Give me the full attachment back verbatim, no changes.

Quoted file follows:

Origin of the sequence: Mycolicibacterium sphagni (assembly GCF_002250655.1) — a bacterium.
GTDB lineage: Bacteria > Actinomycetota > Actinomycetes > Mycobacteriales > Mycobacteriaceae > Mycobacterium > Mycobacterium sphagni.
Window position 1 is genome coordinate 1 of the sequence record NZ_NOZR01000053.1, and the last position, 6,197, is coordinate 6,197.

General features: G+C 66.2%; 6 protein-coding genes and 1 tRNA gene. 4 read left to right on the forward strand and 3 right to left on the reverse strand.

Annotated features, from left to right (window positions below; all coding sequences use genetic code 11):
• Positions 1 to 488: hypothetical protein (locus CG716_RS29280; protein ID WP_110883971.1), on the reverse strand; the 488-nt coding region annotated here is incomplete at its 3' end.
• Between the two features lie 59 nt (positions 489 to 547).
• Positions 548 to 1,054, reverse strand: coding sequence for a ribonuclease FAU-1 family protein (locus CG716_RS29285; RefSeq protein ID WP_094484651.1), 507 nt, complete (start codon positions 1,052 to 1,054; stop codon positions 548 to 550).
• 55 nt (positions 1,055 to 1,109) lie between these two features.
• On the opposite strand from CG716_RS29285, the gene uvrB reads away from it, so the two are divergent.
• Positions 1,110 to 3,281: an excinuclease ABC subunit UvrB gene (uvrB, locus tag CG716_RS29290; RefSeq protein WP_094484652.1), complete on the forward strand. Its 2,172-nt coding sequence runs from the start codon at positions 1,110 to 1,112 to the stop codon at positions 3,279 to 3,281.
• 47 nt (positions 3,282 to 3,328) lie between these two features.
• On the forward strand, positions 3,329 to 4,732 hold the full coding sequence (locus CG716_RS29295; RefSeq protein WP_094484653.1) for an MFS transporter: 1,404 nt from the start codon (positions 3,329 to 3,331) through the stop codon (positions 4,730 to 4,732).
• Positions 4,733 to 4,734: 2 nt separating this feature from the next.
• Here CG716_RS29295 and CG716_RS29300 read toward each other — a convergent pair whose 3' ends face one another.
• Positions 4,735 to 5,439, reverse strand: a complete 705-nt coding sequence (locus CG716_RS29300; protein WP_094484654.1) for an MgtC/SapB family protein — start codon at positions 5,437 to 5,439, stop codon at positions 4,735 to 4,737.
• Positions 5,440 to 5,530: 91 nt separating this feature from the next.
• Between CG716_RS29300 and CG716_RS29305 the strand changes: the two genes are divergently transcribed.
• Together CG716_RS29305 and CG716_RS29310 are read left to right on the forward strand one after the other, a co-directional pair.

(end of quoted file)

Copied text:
Origin of the sequence: Mycolicibacterium sphagni (assembly GCF_002250655.1) — a bacterium.
GTDB lineage: Bacteria > Actinomycetota > Actinomycetes > Mycobacteriales > Mycobacteriaceae > Mycobacterium > Mycobacterium sphagni.
Window position 1 is genome coordinate 1 of the sequence record NZ_NOZR01000053.1, and the last position, 6,197, is coordinate 6,197.

General features: G+C 66.2%; 6 protein-coding genes and 1 tRNA gene. 4 read left to right on the forward strand and 3 right to left on the reverse strand.

Annotated features, from left to right (window positions below; all coding sequences use genetic code 11):
• Positions 1 to 488: hypothetical protein (locus CG716_RS29280; protein ID WP_110883971.1), on the reverse strand; the 488-nt coding region annotated here is incomplete at its 3' end.
• Between the two features lie 59 nt (positions 489 to 547).
• Positions 548 to 1,054, reverse strand: coding sequence for a ribonuclease FAU-1 family protein (locus CG716_RS29285; RefSeq protein ID WP_094484651.1), 507 nt, complete (start codon positions 1,052 to 1,054; stop codon positions 548 to 550).
• 55 nt (positions 1,055 to 1,109) lie between these two features.
• On the opposite strand from CG716_RS29285, the gene uvrB reads away from it, so the two are divergent.
• Positions 1,110 to 3,281: an excinuclease ABC subunit UvrB gene (uvrB, locus tag CG716_RS29290; RefSeq protein WP_094484652.1), complete on the forward strand. Its 2,172-nt coding sequence runs from the start codon at positions 1,110 to 1,112 to the stop codon at positions 3,279 to 3,281.
• 47 nt (positions 3,282 to 3,328) lie between these two features.
• On the forward strand, positions 3,329 to 4,732 hold the full coding sequence (locus CG716_RS29295; RefSeq protein WP_094484653.1) for an MFS transporter: 1,404 nt from the start codon (positions 3,329 to 3,331) through the stop codon (positions 4,730 to 4,732).
• Positions 4,733 to 4,734: 2 nt separating this feature from the next.
• Here CG716_RS29295 and CG716_RS29300 read toward each other — a convergent pair whose 3' ends face one another.
• Positions 4,735 to 5,439, reverse strand: a complete 705-nt coding sequence (locus CG716_RS29300; protein WP_094484654.1) for an MgtC/SapB family protein — start codon at positions 5,437 to 5,439, stop codon at positions 4,735 to 4,737.
• Positions 5,440 to 5,530: 91 nt separating this feature from the next.
• Between CG716_RS29300 and CG716_RS29305 the strand changes: the two genes are divergently transcribed.
• Together CG716_RS29305 and CG716_RS29310 are read left to right on the forward strand one after the other, a co-directional pair.